Hearsay Evidence and Res Gestae

Hearsay evidence is any ‘second hand’ evidence, a simple example being a statement based on what an individual has heard from another person rather than on direct personal knowledge or experience. In most criminal proceedings, hearsay evidence is not admissible in court, because the usual level of scrutiny is lost as the first-hand witness will not be able to be cross-examined or assessed by the jury. It is therefore only possible for ‘hearsay’ evidence to be admitted in court under specific categories set out in the Criminal Justice Act 2003.

One of these categories refers to the principle of res gestae. Under this principle, ‘hearsay’ evidence can become admissible on the basis of one of the following:

  • The hearsay evidence was made when a person was so emotionally overpowered by an event that the possibility of concoction or distortion can be disregarded
  • Statements accompanying an act which can only be properly evaluated in conjunction with the statement
  • Statements relating to physical or mental state

This means that hearsay evidence can be made admissible if the prosecution can argue that the possibility of concoction or distortion of the hearsay account can be disregarded due to the complainant having been so emotionally overpowered at the time of providing the statement.

The prosecution in this case therefore attempted to admit the ‘hearsay’ evidence of the complainant under the principle of res gestae by arguing that the transcript and recording of the 999 call and the body worn video of the responding officers could be admitted as evidence as the possibility of concoction or distortion could be disregarded due to the complainant being overpowered with emotion when these statements were made.

Despite the Crown’s attempt to admit this evidence, we at Old Bailey Solicitors submitted our own representations to the court arguing that the “res gestae” exception did not apply in this case. We argued that both the 999 call and the body worn video evidence had been made too far after the alleged commission of the offence, and therefore the chances of concoction or distortion could not be ruled out. We also argued that the complainant made frequent references to other concerns such as upcoming family holidays and concerns about whether or not these trips would be able to go ahead if there was an ongoing police matter, showing that the complainant was not completely overpowered by emotions and that concoction or distortion could therefore again not be ruled out.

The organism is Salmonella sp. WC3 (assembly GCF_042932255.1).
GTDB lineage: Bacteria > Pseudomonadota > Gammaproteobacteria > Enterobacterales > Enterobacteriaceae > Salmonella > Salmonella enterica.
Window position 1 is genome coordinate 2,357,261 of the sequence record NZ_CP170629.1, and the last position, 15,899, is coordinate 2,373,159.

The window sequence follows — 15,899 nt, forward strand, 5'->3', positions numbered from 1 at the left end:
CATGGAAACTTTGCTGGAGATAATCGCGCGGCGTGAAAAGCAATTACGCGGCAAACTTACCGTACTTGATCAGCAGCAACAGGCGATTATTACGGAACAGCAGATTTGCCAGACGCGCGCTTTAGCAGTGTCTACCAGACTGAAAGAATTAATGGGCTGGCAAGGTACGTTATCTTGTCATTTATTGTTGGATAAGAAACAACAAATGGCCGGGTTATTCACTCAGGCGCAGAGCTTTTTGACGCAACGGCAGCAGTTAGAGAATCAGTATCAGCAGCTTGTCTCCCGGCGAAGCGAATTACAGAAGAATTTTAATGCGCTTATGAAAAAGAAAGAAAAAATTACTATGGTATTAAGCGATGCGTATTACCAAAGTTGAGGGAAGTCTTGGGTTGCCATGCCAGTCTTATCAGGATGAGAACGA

On the basis of these representation submitted to the Court by Old Bailey Solicitors, the Judge ruled that this evidence was not admissible. As a result, the Crown was forced to offer no evidence and the case was discontinued.

Although Old Bailey Solicitors were able to obtain the correct result in this case, it provides a clear example of the need to obtain informed legal representation for cases involving domestic abuse even where the complainant is not supporting the case. Without assistance from a specialist lawyer, cases can persist for significant periods of time and can even result in charges being brought and convictions received in cases where the complainant is no longer supporting.

In the above case study, had the case continued to trial and the client been convicted, the starting point for sentence would have been an 18-month custodial sentence.

It is therefore important to ensure that you have the right legal representation for your case, even if you believe it is ‘going nowhere.’ It is important to remember that once an incident has been reported to the police, they are duty bound to investigate and, in some instances, it may even be possible for the case to proceed to trial without a supportive complainant.

If you are facing a domestic abuse allegation, Old Bailey Solicitors has the experience and resources you need for your case.  Contact Old Bailey Solicitors on 0207 8464 999 or at [email protected].

Zoe Corderoy headshot

Zoe Corderoy


Paralegal